The Downside to Limiting Manager Entrenchment

Critics often argue that firms and financial standard setters fail to understand fully the implications of their corporate governance policies. The general belief is that stronger governance almost necessarily leads to better firm outcomes. This idea rests on the assumption that stronger governance better aligns the interests of managers with the interests of shareholders – limiting manager opportunism or unethical behaviors and incentivizing managers to focus on shareholders’ best interests. In a forthcoming academic article entitled, “Are Entrenched Managers’ Accounting Choices More Predictive of Future Cash Flows?” we examine whether stronger governance, specifically limits to manager entrenchment, necessarily translates to better firm outcomes; in this case, higher financial reporting quality.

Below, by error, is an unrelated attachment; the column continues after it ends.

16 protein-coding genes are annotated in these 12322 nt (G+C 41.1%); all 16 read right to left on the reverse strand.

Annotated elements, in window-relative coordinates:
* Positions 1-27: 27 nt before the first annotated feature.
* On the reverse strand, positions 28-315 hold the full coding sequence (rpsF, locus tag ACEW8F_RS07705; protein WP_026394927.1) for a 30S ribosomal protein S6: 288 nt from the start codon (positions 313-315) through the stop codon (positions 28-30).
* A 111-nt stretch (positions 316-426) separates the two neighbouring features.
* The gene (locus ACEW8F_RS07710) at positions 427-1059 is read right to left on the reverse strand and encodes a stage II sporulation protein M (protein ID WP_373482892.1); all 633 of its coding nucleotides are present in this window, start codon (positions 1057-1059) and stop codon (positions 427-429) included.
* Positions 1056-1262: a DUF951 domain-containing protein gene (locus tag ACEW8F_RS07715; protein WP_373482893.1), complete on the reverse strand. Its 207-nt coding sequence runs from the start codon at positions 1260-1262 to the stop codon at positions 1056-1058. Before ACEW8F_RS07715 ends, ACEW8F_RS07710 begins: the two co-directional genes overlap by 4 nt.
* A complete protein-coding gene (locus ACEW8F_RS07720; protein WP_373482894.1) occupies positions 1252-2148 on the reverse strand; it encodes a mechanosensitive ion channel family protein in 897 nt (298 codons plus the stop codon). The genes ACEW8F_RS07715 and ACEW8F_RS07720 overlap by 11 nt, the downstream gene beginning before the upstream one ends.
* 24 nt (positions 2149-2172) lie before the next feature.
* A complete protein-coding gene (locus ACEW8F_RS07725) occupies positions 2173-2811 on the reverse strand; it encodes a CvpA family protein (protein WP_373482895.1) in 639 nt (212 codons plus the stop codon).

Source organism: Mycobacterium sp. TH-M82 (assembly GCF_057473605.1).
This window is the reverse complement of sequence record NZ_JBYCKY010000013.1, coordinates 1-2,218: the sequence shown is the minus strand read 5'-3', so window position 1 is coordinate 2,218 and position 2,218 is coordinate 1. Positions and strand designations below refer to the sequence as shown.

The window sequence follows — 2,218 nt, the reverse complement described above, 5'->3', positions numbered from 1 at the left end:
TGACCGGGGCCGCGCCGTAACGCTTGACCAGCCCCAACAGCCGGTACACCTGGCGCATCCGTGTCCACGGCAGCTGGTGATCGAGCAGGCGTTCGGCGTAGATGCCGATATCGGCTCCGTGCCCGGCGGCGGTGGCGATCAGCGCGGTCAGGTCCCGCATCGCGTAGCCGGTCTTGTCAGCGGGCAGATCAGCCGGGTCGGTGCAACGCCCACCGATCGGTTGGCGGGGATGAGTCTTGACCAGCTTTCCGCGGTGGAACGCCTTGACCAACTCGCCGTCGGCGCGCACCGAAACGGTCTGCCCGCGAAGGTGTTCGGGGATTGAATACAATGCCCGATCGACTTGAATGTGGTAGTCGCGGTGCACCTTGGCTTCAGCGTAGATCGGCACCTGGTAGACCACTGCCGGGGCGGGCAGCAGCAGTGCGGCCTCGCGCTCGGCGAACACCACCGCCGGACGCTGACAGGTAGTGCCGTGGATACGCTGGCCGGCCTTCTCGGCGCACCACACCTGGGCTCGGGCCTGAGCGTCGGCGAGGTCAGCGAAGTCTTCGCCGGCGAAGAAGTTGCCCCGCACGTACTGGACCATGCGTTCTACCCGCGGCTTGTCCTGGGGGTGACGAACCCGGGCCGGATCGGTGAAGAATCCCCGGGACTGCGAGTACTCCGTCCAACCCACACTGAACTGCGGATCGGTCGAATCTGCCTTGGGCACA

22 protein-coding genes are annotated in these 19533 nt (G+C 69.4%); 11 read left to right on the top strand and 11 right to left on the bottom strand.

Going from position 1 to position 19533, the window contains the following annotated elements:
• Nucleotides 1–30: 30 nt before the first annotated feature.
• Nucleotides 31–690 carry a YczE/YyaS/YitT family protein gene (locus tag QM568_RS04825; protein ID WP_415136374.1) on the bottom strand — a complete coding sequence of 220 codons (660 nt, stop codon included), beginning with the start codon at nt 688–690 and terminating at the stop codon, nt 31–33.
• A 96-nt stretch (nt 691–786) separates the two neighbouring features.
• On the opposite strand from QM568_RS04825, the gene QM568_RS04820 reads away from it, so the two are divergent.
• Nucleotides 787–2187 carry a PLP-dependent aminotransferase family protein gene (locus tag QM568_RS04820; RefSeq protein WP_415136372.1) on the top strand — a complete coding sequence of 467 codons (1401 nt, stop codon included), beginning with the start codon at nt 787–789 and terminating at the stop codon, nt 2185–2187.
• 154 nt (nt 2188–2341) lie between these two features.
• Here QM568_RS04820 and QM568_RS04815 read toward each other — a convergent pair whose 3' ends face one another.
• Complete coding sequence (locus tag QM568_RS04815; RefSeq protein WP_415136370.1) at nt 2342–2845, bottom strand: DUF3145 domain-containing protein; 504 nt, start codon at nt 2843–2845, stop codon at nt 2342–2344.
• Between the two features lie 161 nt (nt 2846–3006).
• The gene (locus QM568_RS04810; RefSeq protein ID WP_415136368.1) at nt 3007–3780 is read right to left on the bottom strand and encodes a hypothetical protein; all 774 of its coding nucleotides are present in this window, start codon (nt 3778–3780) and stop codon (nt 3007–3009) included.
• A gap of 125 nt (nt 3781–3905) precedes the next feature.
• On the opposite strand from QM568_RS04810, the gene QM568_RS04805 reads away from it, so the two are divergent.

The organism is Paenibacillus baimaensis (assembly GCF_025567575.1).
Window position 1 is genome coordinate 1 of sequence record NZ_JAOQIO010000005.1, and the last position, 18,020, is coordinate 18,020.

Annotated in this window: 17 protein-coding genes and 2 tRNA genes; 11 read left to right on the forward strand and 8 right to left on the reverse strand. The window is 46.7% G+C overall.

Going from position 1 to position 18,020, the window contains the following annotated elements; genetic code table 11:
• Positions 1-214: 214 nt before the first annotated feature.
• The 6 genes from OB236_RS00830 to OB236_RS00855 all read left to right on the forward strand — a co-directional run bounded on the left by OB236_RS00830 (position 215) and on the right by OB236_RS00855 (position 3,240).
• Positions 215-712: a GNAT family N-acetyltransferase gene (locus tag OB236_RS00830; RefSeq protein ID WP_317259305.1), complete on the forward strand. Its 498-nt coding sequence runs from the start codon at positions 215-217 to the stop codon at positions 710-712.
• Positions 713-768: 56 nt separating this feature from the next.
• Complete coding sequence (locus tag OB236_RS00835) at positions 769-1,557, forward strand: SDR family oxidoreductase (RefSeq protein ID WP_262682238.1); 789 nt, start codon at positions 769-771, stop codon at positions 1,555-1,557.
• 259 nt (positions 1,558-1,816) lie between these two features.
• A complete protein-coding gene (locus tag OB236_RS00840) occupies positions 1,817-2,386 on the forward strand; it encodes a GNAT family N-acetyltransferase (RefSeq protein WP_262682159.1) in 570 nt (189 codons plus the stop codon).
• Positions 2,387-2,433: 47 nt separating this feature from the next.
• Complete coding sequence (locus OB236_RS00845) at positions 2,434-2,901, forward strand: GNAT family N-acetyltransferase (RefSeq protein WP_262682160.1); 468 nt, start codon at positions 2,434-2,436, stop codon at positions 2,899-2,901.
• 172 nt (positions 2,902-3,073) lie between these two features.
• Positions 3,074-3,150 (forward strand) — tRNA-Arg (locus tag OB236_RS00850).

Entrenched managers are sheltered from external influences, can be less engaged in providing shareholders with useful information, or may exhibit greater opportunism. As a result, many experts view recent moves to limit manager entrenchment as an important governance mechanism by which shareholders can discipline or remove underperforming or opportunistic managers. We believe that those promoting such limits also assume that entrenched managers are more likely to make financial reporting decisions that result in lower quality financial statements. While we agree that manager entrenchment can pose certain risks, we do not agree that necessarily results in lower quality financial statements. Given existing pressures on policy makers to decrease manager entrenchment, we believe it is important to examine the potential consequences on financial reporting behavior.